White Sox' Tony La Russa: 'Our record is proof I didn't do my job'




 

Tony La Russa: 'Our record is proof I didn't do my job' originally appeared on NBC Sports Chicago

Amidst Tony La Russa's announcement he will step down as the White Sox manager on Monday, he took the blame for the team's record this season.

"I was hired to provide positive difference-making leadership and support. Our record this year is proof I did not do my job," La Russa said on Monday.

After a second-straight playoff berth in La Russa's first season in 2021, the White Sox expected to at least make the playoffs again. They kept the core players on the roster and believed they possessed the ability to make a deep playoff run.

Unfortunately, the White Sox fell short of their goals for the season. They failed to defend their AL Central title from the 2021 season and were eliminated from playoff contention. As of this writing, the team has a 79-80 record.

RELATED: Tony La Russa steps down due to health reasons

For most of the season, the team's performance was atypical of their winning ways.

Specifically, the offense faltered at their usual productive strategy -- the long ball. Despite recording to second most hits in MLB to date of this writing (1,414) they rank 22nd in home runs (145) and subsequently 18th in runs (67). In 2021, the team recorded the seventh-most runs in the league.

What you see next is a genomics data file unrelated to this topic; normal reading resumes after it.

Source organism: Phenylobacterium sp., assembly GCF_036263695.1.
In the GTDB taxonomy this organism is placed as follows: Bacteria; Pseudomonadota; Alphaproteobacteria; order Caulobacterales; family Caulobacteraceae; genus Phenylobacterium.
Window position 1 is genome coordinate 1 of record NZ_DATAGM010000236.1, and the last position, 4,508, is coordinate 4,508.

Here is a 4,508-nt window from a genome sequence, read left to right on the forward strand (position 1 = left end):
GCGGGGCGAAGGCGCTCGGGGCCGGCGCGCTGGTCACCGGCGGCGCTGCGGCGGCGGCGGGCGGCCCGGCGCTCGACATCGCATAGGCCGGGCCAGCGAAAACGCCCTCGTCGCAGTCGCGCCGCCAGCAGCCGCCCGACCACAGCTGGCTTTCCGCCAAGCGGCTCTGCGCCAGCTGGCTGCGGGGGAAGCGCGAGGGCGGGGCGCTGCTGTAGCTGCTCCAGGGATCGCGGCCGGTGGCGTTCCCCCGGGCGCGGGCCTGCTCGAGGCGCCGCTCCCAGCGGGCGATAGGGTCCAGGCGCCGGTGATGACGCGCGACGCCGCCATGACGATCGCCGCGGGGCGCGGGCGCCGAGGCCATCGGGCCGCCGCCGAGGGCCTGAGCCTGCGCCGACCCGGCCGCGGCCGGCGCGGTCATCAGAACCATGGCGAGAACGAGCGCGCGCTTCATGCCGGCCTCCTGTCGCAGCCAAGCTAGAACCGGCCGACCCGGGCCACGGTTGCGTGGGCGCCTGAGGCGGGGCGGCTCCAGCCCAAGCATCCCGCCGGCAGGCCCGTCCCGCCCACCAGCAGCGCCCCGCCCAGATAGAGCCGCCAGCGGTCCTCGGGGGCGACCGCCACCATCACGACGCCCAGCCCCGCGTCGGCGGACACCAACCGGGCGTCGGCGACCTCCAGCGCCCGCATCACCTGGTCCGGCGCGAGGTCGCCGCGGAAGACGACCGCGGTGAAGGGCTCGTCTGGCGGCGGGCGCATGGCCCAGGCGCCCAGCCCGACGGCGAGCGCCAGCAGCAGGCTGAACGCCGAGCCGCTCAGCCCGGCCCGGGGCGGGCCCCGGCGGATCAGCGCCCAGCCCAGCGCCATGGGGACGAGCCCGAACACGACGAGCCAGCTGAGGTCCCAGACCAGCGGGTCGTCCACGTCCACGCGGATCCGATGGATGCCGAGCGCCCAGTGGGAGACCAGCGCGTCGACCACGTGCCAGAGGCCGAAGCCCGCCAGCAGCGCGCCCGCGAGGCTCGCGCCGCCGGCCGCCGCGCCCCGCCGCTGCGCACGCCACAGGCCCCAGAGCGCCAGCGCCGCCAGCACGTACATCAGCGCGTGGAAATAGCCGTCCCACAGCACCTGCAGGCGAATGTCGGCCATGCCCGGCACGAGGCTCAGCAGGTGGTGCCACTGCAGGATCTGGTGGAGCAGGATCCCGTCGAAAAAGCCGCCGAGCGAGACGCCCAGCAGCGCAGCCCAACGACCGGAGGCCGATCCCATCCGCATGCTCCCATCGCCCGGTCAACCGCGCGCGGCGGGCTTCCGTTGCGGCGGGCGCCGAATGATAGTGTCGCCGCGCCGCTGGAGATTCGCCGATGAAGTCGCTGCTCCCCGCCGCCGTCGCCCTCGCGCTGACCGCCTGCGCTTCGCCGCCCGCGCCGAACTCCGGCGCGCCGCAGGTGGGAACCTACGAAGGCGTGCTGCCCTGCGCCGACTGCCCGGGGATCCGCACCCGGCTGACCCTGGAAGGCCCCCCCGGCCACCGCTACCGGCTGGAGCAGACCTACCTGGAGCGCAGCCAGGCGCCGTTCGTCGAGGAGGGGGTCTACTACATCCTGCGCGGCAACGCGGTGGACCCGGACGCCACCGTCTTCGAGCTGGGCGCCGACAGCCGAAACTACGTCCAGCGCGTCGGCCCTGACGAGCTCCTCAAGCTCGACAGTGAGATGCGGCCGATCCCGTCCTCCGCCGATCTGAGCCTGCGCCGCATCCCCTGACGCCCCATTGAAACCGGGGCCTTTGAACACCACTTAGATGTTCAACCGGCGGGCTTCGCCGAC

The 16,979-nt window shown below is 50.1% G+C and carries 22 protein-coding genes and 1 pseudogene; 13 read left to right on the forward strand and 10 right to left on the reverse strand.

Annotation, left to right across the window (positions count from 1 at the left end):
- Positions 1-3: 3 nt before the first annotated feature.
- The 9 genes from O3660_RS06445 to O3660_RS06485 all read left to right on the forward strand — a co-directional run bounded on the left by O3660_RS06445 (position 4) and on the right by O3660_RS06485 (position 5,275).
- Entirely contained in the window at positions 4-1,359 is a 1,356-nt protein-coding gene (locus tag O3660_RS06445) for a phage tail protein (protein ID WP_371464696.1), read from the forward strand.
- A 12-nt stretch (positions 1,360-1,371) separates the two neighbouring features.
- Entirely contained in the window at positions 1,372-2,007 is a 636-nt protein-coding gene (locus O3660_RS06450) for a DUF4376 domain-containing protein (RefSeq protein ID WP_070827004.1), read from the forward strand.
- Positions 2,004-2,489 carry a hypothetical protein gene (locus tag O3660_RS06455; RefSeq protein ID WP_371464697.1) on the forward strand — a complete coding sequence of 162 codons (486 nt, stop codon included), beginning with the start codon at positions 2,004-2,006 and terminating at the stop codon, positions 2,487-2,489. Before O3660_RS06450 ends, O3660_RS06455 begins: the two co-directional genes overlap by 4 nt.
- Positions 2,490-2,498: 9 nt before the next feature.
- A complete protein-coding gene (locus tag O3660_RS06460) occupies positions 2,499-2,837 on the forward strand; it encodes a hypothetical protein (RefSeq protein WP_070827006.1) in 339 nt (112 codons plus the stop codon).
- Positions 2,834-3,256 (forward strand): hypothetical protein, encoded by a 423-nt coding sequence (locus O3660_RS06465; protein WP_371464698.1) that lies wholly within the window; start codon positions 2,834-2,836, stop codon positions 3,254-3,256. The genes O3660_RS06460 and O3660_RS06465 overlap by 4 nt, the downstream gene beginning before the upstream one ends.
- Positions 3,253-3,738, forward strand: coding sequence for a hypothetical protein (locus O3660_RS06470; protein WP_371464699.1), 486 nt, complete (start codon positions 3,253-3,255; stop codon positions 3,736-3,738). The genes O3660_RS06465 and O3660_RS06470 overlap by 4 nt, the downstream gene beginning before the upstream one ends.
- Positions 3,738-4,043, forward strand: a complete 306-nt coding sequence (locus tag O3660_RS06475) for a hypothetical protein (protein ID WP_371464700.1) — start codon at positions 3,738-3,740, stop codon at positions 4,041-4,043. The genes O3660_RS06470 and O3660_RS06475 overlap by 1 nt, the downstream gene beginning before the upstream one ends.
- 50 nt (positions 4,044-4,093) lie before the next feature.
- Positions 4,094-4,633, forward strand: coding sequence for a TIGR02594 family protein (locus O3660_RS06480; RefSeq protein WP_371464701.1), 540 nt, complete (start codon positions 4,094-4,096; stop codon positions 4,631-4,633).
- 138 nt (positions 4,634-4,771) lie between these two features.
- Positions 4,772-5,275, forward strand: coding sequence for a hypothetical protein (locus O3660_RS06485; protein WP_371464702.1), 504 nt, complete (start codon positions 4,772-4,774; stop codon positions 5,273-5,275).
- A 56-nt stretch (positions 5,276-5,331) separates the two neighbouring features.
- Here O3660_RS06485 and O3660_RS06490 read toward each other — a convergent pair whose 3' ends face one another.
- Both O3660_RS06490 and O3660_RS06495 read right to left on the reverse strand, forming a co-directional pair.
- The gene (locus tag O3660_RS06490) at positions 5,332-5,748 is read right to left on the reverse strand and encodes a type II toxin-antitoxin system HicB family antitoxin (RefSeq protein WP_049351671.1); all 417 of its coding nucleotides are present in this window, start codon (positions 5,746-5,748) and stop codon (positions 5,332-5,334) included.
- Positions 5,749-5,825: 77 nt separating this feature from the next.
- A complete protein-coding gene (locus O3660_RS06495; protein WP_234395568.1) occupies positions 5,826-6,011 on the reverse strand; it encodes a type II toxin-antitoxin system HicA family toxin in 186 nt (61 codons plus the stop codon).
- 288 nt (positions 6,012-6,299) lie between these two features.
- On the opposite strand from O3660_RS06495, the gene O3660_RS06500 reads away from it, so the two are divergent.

Defensively, the starters took a step back too. Underwhelming outings from Lucas Giolito, Lance Lynn and struggles from Michael Kopech to adapt to a starter role contributed to the team's struggles. The team landed 16th in MLB for team ERA and allowed the 11th most runs this season.

Outside the specifics of their stats, the team's record tells the story of the season. There were runs of success and hopes of making the playoffs, but the White Sox failed to execute.

"Our team's record this season is a final reality. We are our record. And it's an unacceptable disappointment," La Russa said. "There are some pluses, no doubt, but too many minuses. In the major leagues, you either do or you don't. Explanations come across as excuses. Respect and trust demand accountability. And I have lived faithfully with that during my major career.

"I understand the ultimate responsibility for each minus this season belongs to the manager. That's accurate because always something else you could do."

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